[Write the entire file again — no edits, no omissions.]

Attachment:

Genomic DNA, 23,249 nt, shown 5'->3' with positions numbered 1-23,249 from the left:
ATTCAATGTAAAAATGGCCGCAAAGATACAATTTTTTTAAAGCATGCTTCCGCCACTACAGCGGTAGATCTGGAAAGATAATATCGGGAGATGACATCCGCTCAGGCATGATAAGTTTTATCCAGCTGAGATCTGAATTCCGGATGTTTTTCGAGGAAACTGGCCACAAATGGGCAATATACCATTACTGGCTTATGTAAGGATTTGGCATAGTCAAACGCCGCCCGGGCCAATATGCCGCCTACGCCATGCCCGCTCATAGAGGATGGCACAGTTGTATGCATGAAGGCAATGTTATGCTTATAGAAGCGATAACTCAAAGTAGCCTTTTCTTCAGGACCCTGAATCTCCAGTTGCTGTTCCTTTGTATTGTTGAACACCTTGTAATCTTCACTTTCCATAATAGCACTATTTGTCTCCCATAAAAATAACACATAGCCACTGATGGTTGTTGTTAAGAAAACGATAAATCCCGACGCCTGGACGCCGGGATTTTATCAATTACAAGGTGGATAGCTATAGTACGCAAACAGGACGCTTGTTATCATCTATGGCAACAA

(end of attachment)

Genomic DNA, 23,249 nt, shown 5'->3' with positions numbered 1-23,249 from the left:
ATTCAATGTAAAAATGGCCGCAAAGATACAATTTTTTTAAAGCATGCTTCCGCCACTACAGCGGTAGATCTGGAAAGATAATATCGGGAGATGACATCCGCTCAGGCATGATAAGTTTTATCCAGCTGAGATCTGAATTCCGGATGTTTTTCGAGGAAACTGGCCACAAATGGGCAATATACCATTACTGGCTTATGTAAGGATTTGGCATAGTCAAACGCCGCCCGGGCCAATATGCCGCCTACGCCATGCCCGCTCATAGAGGATGGCACAGTTGTATGCATGAAGGCAATGTTATGCTTATAGAAGCGATAACTCAAAGTAGCCTTTTCTTCAGGACCCTGAATCTCCAGTTGCTGTTCCTTTGTATTGTTGAACACCTTGTAATCTTCACTTTCCATAATAGCACTATTTGTCTCCCATAAAAATAACACATAGCCACTGATGGTTGTTGTTAAGAAAACGATAAATCCCGACGCCTGGACGCCGGGATTTTATCAATTACAAGGTGGATAGCTATAGTACGCAAACAGGACGCTTGTTATCATCTATGGCAACAA